But It Was the Questions We Had Wrong!
As I reflect on recent conversations, industry research, data analysis and my own experiences related to elearning maturity, a lyric from an old U2 song begins to play in my mind: “We thought that we had the answers, it was the questions we had wrong.”
What prompted that thought was an impact study conducted on a sales training program with the goal of 80% of trainees successfully selling a new product within 30 days after training. Two versions of the program were created and compared: a classroom training version and online training version.
When results from the distinct programs were compared, the classroom version yielded the desired impact – 80% sold the new product in 30 days. When the value of these results was balanced against costs, the program yielded a 150% ROI. In contrast, the online version drove only 20% of the desired sales in 30 days, but when balanced against costs the ROI was 450%. The final question posed in the study was, “Which is best?”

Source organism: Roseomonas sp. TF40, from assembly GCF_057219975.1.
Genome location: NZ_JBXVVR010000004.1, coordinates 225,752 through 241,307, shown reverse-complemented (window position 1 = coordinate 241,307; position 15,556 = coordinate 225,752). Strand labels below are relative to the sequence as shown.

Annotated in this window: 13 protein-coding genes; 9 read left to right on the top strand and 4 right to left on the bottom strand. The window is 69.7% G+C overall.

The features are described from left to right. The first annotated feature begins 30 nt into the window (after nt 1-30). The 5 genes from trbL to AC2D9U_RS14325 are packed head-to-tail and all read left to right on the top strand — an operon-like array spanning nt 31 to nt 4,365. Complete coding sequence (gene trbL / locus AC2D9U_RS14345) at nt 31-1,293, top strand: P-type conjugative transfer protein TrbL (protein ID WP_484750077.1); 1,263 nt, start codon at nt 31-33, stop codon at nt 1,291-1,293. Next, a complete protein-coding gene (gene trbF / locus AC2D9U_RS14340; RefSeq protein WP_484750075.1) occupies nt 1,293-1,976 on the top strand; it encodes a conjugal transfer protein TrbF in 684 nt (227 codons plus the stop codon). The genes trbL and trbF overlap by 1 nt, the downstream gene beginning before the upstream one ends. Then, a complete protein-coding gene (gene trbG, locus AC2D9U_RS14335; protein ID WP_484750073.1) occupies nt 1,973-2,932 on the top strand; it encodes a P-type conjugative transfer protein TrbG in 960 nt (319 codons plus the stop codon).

Even with limited information, it is clear that both versions individually exhibit a noticeable imbalance of efficiency and effectiveness. The classroom-only training generated the desired results in the timeline expected but the cost to achieve the desired results lowered the overall return on investment by 300% compared to a digital approach. With only elearning, the organization hung onto the benefits delivered and drove a higher ROI, but the sales force did not make as many sales in the time frame desired.
For me, the analysis simply stopped short of the finish line. At this point in elearning maturity and in light of resource constraints, a growing emphasis on continuous learning and ongoing demand for business results—a better question emerges: How to combine the strengths of both programs to save money and get the impact desired?